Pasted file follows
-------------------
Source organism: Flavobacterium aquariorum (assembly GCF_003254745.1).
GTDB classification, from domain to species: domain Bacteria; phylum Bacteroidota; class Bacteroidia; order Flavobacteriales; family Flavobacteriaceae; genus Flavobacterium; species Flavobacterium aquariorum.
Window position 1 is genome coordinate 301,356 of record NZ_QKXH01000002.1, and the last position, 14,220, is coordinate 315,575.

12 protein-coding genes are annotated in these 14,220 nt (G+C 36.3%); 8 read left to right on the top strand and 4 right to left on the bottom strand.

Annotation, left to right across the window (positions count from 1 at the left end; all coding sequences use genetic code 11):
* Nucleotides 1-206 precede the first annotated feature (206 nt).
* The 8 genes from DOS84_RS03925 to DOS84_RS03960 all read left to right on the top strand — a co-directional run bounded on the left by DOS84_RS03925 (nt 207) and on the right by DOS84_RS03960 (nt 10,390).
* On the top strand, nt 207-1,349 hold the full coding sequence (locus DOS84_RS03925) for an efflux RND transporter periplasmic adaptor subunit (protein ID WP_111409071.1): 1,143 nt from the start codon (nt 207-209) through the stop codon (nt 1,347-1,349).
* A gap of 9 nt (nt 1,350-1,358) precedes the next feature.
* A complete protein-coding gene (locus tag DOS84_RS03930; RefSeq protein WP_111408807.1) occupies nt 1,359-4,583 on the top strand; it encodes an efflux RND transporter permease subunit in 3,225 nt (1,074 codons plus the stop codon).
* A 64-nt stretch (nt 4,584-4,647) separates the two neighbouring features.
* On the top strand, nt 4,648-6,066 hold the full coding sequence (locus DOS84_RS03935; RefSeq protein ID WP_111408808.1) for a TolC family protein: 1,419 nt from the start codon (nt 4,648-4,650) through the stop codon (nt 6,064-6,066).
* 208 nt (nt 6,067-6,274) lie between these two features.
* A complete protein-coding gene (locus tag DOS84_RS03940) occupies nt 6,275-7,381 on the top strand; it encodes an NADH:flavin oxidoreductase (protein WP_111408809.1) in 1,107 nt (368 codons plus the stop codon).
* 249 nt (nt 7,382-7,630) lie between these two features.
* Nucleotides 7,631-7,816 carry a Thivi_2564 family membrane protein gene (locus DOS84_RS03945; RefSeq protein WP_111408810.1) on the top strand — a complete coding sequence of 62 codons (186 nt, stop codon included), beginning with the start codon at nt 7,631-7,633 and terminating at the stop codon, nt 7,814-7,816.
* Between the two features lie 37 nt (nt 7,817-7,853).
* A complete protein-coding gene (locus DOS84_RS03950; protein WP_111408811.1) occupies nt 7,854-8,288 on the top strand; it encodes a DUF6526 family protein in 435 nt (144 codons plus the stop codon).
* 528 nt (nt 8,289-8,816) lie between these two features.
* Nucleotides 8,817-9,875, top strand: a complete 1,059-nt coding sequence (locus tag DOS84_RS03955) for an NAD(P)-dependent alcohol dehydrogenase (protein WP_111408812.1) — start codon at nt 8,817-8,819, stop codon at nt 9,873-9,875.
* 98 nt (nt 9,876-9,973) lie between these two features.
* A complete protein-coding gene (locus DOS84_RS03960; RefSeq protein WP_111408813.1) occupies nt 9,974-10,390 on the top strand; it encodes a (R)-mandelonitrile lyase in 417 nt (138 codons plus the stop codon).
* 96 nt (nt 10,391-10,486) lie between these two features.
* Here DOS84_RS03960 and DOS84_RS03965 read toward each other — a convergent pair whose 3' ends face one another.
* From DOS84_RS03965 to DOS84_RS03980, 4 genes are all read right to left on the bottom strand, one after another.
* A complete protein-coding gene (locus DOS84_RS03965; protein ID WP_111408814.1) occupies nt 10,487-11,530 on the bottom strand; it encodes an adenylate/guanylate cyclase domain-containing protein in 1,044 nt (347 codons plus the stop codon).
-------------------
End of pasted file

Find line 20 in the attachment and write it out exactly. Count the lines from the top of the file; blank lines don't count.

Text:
* Nucleotides 8,817-9,875, top strand: a complete 1,059-nt coding sequence (locus tag DOS84_RS03955) for an NAD(P)-dependent alcohol dehydrogenase (protein WP_111408812.1) — start codon at nt 8,817-8,819, stop codon at nt 9,873-9,875.